• As described in the Application section above, the SBA will be using “gross revenue” to determine losses for purposes of priority periods. Gross revenue is “functionally equivalent to ‘receipts,’ which the SBA has defined under 13 C.F.R. § 121.104 as meaning ‘all revenue in whatever form received or accrued from whatever source.’ The SBA has stated that this will include contributions, donations, and grants from any and all sources (excluding any disaster assistance funding). Disaster funding for these purposes will include all CARES Act funding from the Federal government even if that funding was administered by a state rather than the federal government directly. This means that all CARES Act-funds regardless of how they are administered are excluded from the definition of “gross revenue.” 
  • “Earned revenue” does not include donations or other gratuitous contributions, such as foundation grants, corporate sponsorships and individual gifts. (Question 3). Earned revenue will be analyzed/reported net of sales tax, returns, and discounts. Amounts that represent the costs of taxes collected for and remitted to a taxing authority, refunds or returns, and post-sale discounts may be deducted from earned revenues. The SBA will use fiscal year 2019 earned revenues as the basis for determining the award amount for both Initial Phase and Supplemental Phase SVOGs.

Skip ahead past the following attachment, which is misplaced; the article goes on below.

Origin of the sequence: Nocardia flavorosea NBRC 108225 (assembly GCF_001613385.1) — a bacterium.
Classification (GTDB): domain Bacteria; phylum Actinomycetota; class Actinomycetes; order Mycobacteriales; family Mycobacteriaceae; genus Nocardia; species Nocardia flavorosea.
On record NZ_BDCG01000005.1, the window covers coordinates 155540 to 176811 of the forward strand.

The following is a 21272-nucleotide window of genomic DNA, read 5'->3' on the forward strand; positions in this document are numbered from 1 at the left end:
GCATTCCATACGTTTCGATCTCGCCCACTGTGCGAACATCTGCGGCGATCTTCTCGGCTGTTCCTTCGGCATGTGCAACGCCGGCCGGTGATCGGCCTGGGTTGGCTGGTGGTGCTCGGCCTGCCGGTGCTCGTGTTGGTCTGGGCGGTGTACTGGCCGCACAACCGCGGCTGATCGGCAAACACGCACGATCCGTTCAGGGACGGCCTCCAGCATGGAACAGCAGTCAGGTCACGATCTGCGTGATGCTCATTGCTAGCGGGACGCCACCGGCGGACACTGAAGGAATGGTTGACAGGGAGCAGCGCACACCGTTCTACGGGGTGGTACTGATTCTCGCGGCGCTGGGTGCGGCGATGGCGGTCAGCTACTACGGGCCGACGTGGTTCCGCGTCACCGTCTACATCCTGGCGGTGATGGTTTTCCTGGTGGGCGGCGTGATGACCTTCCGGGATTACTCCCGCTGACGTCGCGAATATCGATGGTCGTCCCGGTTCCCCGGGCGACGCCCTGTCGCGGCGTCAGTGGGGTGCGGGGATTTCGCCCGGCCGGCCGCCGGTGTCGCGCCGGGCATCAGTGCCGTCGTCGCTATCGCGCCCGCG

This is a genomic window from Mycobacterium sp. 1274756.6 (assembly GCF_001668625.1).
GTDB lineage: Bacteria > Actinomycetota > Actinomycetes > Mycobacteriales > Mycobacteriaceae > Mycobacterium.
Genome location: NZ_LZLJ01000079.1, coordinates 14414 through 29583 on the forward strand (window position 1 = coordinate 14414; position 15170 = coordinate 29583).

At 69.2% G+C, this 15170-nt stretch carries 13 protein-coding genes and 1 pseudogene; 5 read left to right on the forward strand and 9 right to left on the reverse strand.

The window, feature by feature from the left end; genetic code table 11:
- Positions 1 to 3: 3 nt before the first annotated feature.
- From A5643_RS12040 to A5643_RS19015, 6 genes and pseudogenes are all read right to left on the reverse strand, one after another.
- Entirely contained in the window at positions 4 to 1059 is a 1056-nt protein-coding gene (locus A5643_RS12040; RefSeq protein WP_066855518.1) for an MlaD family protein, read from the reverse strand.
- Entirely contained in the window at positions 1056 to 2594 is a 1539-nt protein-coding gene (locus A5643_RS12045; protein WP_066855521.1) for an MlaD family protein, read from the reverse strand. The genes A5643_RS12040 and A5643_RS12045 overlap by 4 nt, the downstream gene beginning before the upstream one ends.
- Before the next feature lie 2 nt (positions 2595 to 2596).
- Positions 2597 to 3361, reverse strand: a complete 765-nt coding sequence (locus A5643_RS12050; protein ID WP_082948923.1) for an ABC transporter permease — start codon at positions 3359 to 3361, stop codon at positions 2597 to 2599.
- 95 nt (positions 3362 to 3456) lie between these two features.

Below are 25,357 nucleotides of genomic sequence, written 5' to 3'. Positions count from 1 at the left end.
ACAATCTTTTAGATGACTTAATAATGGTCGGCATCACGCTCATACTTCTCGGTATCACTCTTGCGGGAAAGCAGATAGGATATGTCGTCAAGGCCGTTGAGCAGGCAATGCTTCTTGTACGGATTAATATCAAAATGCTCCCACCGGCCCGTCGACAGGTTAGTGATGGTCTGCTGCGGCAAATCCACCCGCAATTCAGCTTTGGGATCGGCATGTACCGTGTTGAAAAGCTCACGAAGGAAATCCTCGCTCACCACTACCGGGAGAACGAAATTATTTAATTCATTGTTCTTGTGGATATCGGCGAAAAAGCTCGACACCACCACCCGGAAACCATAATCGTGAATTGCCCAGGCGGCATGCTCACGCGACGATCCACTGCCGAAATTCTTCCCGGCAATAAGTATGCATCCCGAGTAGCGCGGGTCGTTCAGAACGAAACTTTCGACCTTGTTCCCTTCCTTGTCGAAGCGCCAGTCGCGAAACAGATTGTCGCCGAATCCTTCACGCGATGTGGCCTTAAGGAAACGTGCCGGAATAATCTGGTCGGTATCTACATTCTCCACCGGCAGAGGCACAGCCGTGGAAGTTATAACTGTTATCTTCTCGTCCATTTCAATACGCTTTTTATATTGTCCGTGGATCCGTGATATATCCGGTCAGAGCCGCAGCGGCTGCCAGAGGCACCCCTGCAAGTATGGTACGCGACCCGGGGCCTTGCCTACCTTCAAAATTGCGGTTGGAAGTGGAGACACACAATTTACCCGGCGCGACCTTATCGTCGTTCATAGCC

Subsidiaries & Affiliates:

  • For exhibitors that have multiple entities that consolidate revenues (such as a theater management company and an operating company), the SBA will allow the business owner to use a reasonable method of dividing revenue between the two entities.
  • Seasonally-operated entities, will be able to use an alternative earned revenue loss comparison to the Q1 2021 to Q1 2019 method be used for supplemental award eligibility.